Aside from the angina symptoms, the overall acute CV event rate during the 6 year follow-up was low, which support the current perception that patients with non-obstructive coronary disease have good prognosis [22,28]. But the prevalence of acute events in our group seem to be higher than the respective rates in the general population in Italy, being 2.2% for myocardial infarction and 1.4% for stroke [29].

Such comparisons cannot be fully justified, since our patients were symptomatic and many were found to have coronary disease, even in the absence of significant stenoses. Furthermore, our patients with acute events did not show any relationship between events and conventional risk factors of atherosclerosis and they developed the events while on full risk controlling medications. Likewise, patients with consistent angina at follow-up were not different in the extent of risk factors they carried, except for a lower rate of dyslipidaemia, when compared to the asymptomatic patients. This finding to some extent contradicts the relevant use of risk factors for predicting symptoms or events, well established in the Framingham Study [30].

Finally, compared to our patients with non-obstructive coronary disease, those with significant stenosis had higher rates of diabetes and smoking and overall CV risk burden, thus confirming the potential relevance of risk factors in the development of obstructive coronary disease. This however, remains to be retested in a larger sample of patients.


This study has several potential limitations. First, it is a relatively small-, single-centre study. Therefore our results may not be applicable to other patients in different geographical areas. Second, because the study was retrospective and dependent upon the hospital clinical records, there is the possibility of some inaccuracies of the information coded into the database. Third, the persistence of angina at follow-up was dependent upon the subjective judgment of patients. Therefore, the non-cardiac origin of the chest pain in some patients cannot be excluded. Fourth, we did not perform coronary angiograms at follow-up. Hence, it is possible that some patients might have had a progression of coronary lesions without symptoms as has previously been shown [31]. Sixth, occult coronary abnormalities and microvascular dysfunction leading to abnormal myocardial perfusion were not investigated.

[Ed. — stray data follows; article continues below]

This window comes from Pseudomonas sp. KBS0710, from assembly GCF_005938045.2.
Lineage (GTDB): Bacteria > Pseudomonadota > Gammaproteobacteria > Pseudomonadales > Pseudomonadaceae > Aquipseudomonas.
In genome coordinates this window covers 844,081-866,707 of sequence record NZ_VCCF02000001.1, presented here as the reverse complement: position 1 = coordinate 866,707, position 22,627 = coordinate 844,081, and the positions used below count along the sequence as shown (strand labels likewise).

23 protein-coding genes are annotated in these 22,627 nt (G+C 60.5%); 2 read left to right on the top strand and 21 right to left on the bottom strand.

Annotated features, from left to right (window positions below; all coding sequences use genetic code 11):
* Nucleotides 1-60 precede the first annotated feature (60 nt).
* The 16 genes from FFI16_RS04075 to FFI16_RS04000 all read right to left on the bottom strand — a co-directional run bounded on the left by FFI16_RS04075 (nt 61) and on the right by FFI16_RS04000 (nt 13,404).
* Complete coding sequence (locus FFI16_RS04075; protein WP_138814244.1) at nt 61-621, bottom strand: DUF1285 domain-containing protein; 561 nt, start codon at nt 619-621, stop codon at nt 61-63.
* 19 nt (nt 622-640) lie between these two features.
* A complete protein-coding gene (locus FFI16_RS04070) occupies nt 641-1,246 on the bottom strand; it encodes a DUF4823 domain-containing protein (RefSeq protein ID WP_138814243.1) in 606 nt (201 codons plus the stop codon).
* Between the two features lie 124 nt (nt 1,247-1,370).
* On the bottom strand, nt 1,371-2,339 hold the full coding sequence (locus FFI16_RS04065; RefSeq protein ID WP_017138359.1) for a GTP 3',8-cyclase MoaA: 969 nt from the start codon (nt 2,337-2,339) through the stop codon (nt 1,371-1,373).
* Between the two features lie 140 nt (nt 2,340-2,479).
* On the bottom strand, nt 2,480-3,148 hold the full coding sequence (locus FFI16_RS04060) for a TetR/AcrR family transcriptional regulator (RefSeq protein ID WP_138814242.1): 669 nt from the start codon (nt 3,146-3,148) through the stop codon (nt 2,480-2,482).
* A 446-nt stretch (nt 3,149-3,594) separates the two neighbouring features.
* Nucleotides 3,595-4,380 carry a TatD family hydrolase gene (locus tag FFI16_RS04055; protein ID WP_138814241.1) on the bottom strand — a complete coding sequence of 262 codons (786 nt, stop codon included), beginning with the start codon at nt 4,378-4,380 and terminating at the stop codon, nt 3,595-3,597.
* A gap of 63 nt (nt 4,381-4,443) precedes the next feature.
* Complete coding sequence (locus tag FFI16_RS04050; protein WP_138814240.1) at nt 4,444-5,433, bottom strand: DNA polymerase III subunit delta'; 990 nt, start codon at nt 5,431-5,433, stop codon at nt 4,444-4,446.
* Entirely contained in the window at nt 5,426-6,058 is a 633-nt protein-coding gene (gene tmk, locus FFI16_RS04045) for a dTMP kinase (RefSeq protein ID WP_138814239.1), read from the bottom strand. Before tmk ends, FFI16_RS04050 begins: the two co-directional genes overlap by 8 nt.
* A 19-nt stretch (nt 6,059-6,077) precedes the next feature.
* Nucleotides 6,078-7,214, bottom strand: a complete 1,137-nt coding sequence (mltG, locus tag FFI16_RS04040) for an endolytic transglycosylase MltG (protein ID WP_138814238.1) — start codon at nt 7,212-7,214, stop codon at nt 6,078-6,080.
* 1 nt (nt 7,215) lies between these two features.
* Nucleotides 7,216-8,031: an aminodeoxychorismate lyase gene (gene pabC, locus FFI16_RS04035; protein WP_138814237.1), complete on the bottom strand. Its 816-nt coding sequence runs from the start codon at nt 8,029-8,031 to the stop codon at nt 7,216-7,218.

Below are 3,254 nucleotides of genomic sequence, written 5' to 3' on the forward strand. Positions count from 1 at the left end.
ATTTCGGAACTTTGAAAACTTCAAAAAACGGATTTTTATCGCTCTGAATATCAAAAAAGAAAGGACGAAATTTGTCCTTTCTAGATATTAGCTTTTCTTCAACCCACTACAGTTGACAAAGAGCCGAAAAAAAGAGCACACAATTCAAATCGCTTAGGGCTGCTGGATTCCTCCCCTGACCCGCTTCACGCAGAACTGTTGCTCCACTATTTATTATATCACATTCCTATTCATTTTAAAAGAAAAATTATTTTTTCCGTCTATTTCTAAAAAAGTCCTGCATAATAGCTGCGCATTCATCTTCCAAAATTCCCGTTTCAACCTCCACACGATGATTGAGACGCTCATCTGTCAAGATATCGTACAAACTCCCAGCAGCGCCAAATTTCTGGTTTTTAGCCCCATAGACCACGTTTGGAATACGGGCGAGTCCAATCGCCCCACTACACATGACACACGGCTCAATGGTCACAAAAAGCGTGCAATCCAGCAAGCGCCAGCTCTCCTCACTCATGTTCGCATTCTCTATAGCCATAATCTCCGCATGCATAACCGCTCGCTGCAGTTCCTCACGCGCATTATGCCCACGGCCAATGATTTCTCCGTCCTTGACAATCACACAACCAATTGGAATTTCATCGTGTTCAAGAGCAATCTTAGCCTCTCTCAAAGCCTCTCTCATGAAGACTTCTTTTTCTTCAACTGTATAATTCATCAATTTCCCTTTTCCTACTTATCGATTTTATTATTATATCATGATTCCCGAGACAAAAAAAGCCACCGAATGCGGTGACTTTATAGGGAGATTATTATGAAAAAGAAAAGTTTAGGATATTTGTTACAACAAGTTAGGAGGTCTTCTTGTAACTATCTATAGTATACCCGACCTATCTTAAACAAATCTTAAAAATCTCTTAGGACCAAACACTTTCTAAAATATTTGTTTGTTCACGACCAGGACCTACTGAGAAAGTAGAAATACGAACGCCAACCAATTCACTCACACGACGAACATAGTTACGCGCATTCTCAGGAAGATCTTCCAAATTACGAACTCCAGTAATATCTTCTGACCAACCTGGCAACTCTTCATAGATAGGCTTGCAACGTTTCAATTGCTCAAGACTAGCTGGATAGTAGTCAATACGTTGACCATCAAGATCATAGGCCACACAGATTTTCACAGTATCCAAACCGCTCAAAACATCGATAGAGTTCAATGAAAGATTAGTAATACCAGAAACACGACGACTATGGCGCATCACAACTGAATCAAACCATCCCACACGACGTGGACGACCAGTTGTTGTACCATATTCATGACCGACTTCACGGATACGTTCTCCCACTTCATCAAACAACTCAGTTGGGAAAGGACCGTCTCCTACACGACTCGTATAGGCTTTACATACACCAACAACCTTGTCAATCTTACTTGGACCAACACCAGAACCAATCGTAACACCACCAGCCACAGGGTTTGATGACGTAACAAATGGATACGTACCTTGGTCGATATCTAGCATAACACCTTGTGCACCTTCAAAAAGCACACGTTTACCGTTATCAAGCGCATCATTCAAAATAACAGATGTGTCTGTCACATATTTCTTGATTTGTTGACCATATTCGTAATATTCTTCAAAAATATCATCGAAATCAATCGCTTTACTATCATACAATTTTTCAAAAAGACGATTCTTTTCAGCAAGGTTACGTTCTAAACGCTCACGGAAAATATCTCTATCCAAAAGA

Table 4

CV risk factors according to the persistence of angina at follow-up (n=127)

no angina (n=101) angina (n= 26) p
Age (SD) 62.6 (10.6) 60.0 (12.7) 0.27
Men 50.5 46.1 0.69
Hypertension 80.2 69.2 0.23
Diabetes 28.7 34.6 0.55
Dyslipidemia 58.4 26.9 0.004
Smoking 28.7 26.9 0.85
Family history of CAD 44.5 30.7 0.20

Data are expressed as mean (SD) or proportions. Comparisons are made using independent t-test or chi2 test. Each patient may present one or more risk factors

Table 5

Relationship between CV risk factors and persistence of symptoms at follow-up

Odds ratio p 95%CI
Diabetes 3.29 0.01 1.22-8.81
Hypertension 1.82 0.18 0.74-4.43
Family history of CAD 1.48 0.52 0.43-5.11
Previous myocardial infarction 1.21 0.86 0.12-11.4
Sex 1.19 0.68 0.50-2.82
Age 0.97 0.27 0.94-1.01
Smoking 0.96 0.95 0.29-3.18
Dyslipidemia 0.83 0.77 0.25-2.73

Clinical implications

Although the population sample we studied was relatively small, our observations suggest that patients with angina, even in the absence of obstructive coronary stenosis, cannot be considered at low CV risk and need to be fully investigated for better assessment of angina and atherosclerosis risk factors control, since a minority might continue to develop symptoms or acute events.


A significant proportion of patients with stable angina and non-obstructive coronary stenosis continue complaining of persistent chest pain after six years after the initial coronary angiogram, and carry risk for acute events higher than the general population. CV risk factors burden in these patients was lower than in those with obstructive coronary stenosis. Furthermore, persisting angina and acute major CV events were not related to a greater CV risk factors burden. This seems to indicate that in patients with insignificant coronary stenosis the degree and the extension of coronary obstruction is unrelated to the persistence of symptoms and to the occurrence of CV events.

Declarations of Interest

The authors declare no conflicts of interest.


The authors state that they abide by the “Requirements for Ethical Publishing in Biomedical Journals” [32].